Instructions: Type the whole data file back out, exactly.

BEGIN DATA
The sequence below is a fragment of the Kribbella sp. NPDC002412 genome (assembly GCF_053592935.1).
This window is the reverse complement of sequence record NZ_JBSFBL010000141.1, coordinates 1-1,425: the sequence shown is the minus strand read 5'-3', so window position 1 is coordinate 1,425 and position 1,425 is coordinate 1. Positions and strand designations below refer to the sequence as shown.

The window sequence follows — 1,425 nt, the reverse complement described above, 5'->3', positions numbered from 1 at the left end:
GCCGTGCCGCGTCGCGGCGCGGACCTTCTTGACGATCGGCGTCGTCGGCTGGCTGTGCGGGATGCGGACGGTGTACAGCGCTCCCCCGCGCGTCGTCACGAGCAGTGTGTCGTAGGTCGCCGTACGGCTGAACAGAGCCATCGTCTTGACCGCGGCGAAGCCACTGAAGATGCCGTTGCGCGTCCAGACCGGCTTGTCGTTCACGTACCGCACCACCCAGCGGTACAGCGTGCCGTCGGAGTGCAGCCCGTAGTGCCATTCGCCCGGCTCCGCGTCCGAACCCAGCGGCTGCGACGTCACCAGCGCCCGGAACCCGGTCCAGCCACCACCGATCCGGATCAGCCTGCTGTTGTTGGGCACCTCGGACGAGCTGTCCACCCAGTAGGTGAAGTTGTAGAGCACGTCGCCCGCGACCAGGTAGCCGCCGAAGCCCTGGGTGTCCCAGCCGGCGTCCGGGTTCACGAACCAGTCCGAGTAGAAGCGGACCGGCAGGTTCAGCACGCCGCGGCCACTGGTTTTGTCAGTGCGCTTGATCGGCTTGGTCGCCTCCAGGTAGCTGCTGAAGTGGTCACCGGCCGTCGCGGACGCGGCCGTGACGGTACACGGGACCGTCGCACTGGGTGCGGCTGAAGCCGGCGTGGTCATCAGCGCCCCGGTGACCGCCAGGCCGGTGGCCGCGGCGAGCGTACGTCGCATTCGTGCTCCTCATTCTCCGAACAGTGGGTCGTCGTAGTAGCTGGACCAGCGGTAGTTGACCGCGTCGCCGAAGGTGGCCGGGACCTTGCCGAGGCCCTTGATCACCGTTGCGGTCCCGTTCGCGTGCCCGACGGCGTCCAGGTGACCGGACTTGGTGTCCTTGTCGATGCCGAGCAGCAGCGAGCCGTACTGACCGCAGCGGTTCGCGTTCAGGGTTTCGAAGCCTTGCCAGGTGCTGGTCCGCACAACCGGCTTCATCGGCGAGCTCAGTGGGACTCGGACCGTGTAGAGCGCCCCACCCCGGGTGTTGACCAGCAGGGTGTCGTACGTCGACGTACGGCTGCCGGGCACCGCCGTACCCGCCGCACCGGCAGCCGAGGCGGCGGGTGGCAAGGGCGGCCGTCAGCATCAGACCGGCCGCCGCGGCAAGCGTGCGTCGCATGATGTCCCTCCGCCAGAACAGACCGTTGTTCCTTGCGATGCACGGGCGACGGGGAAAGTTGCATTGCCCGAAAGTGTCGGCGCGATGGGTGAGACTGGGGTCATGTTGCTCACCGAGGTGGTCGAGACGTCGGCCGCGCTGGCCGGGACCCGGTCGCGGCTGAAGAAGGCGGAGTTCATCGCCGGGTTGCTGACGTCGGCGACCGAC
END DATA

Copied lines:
The sequence below is a fragment of the Kribbella sp. NPDC002412 genome (assembly GCF_053592935.1).
This window is the reverse complement of sequence record NZ_JBSFBL010000141.1, coordinates 1-1,425: the sequence shown is the minus strand read 5'-3', so window position 1 is coordinate 1,425 and position 1,425 is coordinate 1. Positions and strand designations below refer to the sequence as shown.

The window sequence follows — 1,425 nt, the reverse complement described above, 5'->3', positions numbered from 1 at the left end:
GCCGTGCCGCGTCGCGGCGCGGACCTTCTTGACGATCGGCGTCGTCGGCTGGCTGTGCGGGATGCGGACGGTGTACAGCGCTCCCCCGCGCGTCGTCACGAGCAGTGTGTCGTAGGTCGCCGTACGGCTGAACAGAGCCATCGTCTTGACCGCGGCGAAGCCACTGAAGATGCCGTTGCGCGTCCAGACCGGCTTGTCGTTCACGTACCGCACCACCCAGCGGTACAGCGTGCCGTCGGAGTGCAGCCCGTAGTGCCATTCGCCCGGCTCCGCGTCCGAACCCAGCGGCTGCGACGTCACCAGCGCCCGGAACCCGGTCCAGCCACCACCGATCCGGATCAGCCTGCTGTTGTTGGGCACCTCGGACGAGCTGTCCACCCAGTAGGTGAAGTTGTAGAGCACGTCGCCCGCGACCAGGTAGCCGCCGAAGCCCTGGGTGTCCCAGCCGGCGTCCGGGTTCACGAACCAGTCCGAGTAGAAGCGGACCGGCAGGTTCAGCACGCCGCGGCCACTGGTTTTGTCAGTGCGCTTGATCGGCTTGGTCGCCTCCAGGTAGCTGCTGAAGTGGTCACCGGCCGTCGCGGACGCGGCCGTGACGGTACACGGGACCGTCGCACTGGGTGCGGCTGAAGCCGGCGTGGTCATCAGCGCCCCGGTGACCGCCAGGCCGGTGGCCGCGGCGAGCGTACGTCGCATTCGTGCTCCTCATTCTCCGAACAGTGGGTCGTCGTAGTAGCTGGACCAGCGGTAGTTGACCGCGTCGCCGAAGGTGGCCGGGACCTTGCCGAGGCCCTTGATCACCGTTGCGGTCCCGTTCGCGTGCCCGACGGCGTCCAGGTGACCGGACTTGGTGTCCTTGTCGATGCCGAGCAGCAGCGAGCCGTACTGACCGCAGCGGTTCGCGTTCAGGGTTTCGAAGCCTTGCCAGGTGCTGGTCCGCACAACCGGCTTCATCGGCGAGCTCAGTGGGACTCGGACCGTGTAGAGCGCCCCACCCCGGGTGTTGACCAGCAGGGTGTCGTACGTCGACGTACGGCTGCCGGGCACCGCCGTACCCGCCGCACCGGCAGCCGAGGCGGCGGGTGGCAAGGGCGGCCGTCAGCATCAGACCGGCCGCCGCGGCAAGCGTGCGTCGCATGATGTCCCTCCGCCAGAACAGACCGTTGTTCCTTGCGATGCACGGGCGACGGGGAAAGTTGCATTGCCCGAAAGTGTCGGCGCGATGGGTGAGACTGGGGTCATGTTGCTCACCGAGGTGGTCGAGACGTCGGCCGCGCTGGCCGGGACCCGGTCGCGGCTGAAGAAGGCGGAGTTCATCGCCGGGTTGCTGACGTCGGCGACCGAC